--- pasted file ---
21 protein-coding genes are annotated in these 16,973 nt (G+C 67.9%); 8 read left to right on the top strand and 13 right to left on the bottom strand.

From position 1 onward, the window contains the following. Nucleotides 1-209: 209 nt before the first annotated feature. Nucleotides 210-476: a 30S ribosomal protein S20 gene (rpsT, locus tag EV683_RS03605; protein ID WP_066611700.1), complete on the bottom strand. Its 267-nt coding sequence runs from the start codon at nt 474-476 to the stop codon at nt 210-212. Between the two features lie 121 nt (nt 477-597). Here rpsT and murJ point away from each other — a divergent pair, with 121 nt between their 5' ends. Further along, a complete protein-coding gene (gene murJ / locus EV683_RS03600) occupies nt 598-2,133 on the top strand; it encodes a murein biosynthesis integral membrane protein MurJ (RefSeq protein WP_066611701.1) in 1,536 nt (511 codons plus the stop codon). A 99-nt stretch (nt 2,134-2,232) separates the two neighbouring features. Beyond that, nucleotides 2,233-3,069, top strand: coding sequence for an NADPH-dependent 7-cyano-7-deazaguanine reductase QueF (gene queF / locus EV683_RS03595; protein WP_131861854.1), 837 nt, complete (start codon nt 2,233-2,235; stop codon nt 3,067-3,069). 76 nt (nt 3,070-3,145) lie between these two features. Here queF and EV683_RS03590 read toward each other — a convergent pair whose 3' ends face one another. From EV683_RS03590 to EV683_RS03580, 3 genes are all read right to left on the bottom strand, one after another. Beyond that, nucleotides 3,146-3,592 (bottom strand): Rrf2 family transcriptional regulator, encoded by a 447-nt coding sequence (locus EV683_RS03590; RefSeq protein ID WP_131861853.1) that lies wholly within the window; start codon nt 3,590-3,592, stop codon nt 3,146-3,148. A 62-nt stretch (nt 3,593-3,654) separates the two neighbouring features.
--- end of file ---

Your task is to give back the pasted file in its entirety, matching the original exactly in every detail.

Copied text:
21 protein-coding genes are annotated in these 16,973 nt (G+C 67.9%); 8 read left to right on the top strand and 13 right to left on the bottom strand.

From position 1 onward, the window contains the following. Nucleotides 1-209: 209 nt before the first annotated feature. Nucleotides 210-476: a 30S ribosomal protein S20 gene (rpsT, locus tag EV683_RS03605; protein ID WP_066611700.1), complete on the bottom strand. Its 267-nt coding sequence runs from the start codon at nt 474-476 to the stop codon at nt 210-212. Between the two features lie 121 nt (nt 477-597). Here rpsT and murJ point away from each other — a divergent pair, with 121 nt between their 5' ends. Further along, a complete protein-coding gene (gene murJ / locus EV683_RS03600) occupies nt 598-2,133 on the top strand; it encodes a murein biosynthesis integral membrane protein MurJ (RefSeq protein WP_066611701.1) in 1,536 nt (511 codons plus the stop codon). A 99-nt stretch (nt 2,134-2,232) separates the two neighbouring features. Beyond that, nucleotides 2,233-3,069, top strand: coding sequence for an NADPH-dependent 7-cyano-7-deazaguanine reductase QueF (gene queF / locus EV683_RS03595; protein WP_131861854.1), 837 nt, complete (start codon nt 2,233-2,235; stop codon nt 3,067-3,069). 76 nt (nt 3,070-3,145) lie between these two features. Here queF and EV683_RS03590 read toward each other — a convergent pair whose 3' ends face one another. From EV683_RS03590 to EV683_RS03580, 3 genes are all read right to left on the bottom strand, one after another. Beyond that, nucleotides 3,146-3,592 (bottom strand): Rrf2 family transcriptional regulator, encoded by a 447-nt coding sequence (locus EV683_RS03590; RefSeq protein ID WP_131861853.1) that lies wholly within the window; start codon nt 3,590-3,592, stop codon nt 3,146-3,148. A 62-nt stretch (nt 3,593-3,654) separates the two neighbouring features.